Vol. 117 No. 5

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THE MYTHS OF CHRISTIAN EUROPE Kenan Malik
An argument of strong scholarly and historical character, that the origins and underpinnings of Western culture are manifold: owing a good deal to Greek and Judaic thought, and indebted to Muslim culture in a number of ways. As regards the modern values of democracy, tolerance, equality and freedom of expression: these are largely the product of the Enlightenment–the period following that in which Christianity was the dominant cultural force in the West. Abstract by Tom Rubens.  

THE SCIENCE OF GOD, GHOSTS AND GOBLINS Richard Wiseman
A psychological exploration of why people believe in supernatural entities. Possible reasons for such belief are: suggestibility, false expectation, and the tendency to read meanings into events which have no meaning. Abstract by Tom Rubens.  

UNNATURAL PREDATORS: THE FOLKLORE OF FEAR Deborah Hyde
A psychological study of why people believe in malign supernatural forces and magic. This belief is an attempt at systematic understanding and manipulation of natural laws. Understanding this help us to combat the influence of such belief. Abstract by Tom Rubens.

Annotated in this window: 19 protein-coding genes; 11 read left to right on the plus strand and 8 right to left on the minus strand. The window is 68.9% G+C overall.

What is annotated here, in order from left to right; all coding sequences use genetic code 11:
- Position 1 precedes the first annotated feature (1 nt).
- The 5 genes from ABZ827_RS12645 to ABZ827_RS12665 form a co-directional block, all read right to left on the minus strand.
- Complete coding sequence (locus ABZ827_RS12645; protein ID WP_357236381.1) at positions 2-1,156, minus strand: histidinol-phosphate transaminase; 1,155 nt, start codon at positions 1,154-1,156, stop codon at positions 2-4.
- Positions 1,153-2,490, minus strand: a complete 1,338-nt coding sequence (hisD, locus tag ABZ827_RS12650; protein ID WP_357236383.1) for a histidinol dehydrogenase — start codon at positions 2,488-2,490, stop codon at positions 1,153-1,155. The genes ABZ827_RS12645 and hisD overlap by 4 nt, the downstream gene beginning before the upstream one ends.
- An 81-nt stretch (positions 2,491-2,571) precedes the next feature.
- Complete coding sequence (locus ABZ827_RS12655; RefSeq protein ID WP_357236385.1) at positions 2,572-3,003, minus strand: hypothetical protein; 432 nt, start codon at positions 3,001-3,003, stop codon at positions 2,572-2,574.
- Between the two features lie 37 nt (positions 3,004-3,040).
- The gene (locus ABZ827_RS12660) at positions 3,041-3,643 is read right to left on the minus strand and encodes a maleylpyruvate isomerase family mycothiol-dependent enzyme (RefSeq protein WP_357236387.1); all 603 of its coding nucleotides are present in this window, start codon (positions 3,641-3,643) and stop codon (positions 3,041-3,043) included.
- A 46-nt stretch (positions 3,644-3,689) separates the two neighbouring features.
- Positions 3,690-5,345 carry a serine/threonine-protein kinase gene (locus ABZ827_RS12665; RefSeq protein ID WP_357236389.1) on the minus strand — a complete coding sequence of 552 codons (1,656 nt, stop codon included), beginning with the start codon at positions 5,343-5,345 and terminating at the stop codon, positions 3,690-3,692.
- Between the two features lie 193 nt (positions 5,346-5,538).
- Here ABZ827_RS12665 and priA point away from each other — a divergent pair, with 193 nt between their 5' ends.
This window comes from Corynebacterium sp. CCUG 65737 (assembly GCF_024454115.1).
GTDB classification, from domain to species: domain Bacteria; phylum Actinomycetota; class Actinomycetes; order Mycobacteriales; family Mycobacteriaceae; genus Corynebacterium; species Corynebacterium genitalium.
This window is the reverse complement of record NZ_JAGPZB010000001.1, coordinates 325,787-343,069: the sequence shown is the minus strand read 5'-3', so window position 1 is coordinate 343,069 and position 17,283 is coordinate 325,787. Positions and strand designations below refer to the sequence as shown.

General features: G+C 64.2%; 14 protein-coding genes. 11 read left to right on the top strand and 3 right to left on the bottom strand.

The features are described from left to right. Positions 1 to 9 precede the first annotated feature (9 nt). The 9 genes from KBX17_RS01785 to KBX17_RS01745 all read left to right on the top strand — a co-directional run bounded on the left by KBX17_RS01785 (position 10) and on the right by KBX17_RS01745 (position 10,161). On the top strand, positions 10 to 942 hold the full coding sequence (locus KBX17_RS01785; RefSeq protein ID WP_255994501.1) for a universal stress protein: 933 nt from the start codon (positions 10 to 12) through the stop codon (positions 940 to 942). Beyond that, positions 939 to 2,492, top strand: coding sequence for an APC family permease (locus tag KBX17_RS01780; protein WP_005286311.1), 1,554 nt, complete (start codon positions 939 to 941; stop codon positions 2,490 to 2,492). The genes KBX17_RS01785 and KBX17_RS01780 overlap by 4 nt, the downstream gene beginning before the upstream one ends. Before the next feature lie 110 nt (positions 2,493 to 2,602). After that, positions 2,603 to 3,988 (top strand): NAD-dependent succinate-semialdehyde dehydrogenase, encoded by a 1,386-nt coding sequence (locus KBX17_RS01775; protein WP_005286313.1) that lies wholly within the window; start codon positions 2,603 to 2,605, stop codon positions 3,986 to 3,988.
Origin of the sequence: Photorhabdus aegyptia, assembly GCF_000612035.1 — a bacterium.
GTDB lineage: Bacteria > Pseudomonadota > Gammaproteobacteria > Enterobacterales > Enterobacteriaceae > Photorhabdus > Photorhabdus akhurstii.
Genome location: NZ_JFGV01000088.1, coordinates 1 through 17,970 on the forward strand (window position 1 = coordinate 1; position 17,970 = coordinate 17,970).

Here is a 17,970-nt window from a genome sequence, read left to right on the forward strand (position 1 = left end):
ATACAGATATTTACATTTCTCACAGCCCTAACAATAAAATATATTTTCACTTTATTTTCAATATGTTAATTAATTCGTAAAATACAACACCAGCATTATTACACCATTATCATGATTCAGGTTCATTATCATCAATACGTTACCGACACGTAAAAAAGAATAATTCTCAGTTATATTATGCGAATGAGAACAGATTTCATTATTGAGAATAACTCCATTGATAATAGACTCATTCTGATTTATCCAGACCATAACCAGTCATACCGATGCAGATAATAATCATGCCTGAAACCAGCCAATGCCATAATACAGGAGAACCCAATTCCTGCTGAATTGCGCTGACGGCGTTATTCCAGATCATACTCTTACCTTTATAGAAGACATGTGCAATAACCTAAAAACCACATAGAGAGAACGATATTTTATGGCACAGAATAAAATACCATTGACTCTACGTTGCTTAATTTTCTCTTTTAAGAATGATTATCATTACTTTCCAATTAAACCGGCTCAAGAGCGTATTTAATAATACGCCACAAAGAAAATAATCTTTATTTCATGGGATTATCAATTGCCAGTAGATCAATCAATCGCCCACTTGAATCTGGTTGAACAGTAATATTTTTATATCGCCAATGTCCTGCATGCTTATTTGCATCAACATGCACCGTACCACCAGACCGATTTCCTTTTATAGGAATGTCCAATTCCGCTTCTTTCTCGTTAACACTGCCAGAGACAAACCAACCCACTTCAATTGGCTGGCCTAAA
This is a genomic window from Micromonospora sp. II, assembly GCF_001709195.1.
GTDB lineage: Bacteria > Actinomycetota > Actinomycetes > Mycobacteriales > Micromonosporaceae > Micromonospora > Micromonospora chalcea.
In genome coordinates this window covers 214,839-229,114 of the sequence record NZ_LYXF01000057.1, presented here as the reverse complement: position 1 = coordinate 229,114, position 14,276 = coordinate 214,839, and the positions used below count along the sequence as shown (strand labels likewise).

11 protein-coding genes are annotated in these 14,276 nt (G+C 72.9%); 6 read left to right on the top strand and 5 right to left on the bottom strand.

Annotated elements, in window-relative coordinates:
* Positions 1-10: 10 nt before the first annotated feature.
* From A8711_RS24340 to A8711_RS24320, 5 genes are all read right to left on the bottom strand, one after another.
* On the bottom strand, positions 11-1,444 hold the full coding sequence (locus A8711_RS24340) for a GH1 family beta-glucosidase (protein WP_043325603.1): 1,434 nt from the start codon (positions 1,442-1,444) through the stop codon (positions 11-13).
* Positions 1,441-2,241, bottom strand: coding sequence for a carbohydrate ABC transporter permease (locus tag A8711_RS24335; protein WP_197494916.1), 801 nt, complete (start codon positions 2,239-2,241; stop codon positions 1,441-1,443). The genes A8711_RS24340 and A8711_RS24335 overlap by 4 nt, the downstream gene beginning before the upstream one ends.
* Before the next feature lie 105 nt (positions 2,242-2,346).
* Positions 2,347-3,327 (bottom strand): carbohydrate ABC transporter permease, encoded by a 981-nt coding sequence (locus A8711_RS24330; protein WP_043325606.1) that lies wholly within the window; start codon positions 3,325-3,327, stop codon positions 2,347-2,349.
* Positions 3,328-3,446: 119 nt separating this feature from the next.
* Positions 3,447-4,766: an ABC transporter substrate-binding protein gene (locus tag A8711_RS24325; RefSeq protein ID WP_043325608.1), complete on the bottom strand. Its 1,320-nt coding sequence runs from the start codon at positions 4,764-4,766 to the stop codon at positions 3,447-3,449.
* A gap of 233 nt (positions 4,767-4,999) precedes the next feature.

WHAT DO ALL CHILDREN NEED TO KNOW? John Tillson
Schools should convey knowledge as part of the broader task of promoting the virtue of truthful belief; and curriculum content ought to encompass beliefs which children need to have in order to avoid being put at a practical disadvantage in life. Abstract by Tom Rubens.

‘THOU SHALT NOT SUFFER A WITCH TO LIVE’ Babu Gogineni
Chiefly in the underdeveloped world, belief in witchcraft and sorcery has horrific consequences, especially for women. What is needed world-wide is state education of an enlightened type, to eradicate superstition and false belief.

CONWAY CONFIDENTIAL Jim Walsh
A report of the two-day festival at Conway Hall. A variety of events were staged, including singing and drama, in conjunction with the Conway Collective, the Society’s new theatrical company.

THE ETHICS OF REPRODUCTION ON A FINITE PLANET Roger Martin
An argument in favour of population control. The planet, with only finite space and resources, cannot sustain unlimited population increase. Much more money can and should be put into family planning programmes; and the various prejudices against the latter need to be overcome. A reduction in population will lead to an improvement in overall quality of life. Abstract by Tom Rubens.

VIEWPOINTS: Chris Purnell, Mazin Zeki

ETHICAL SOCIETY EVENTS

 

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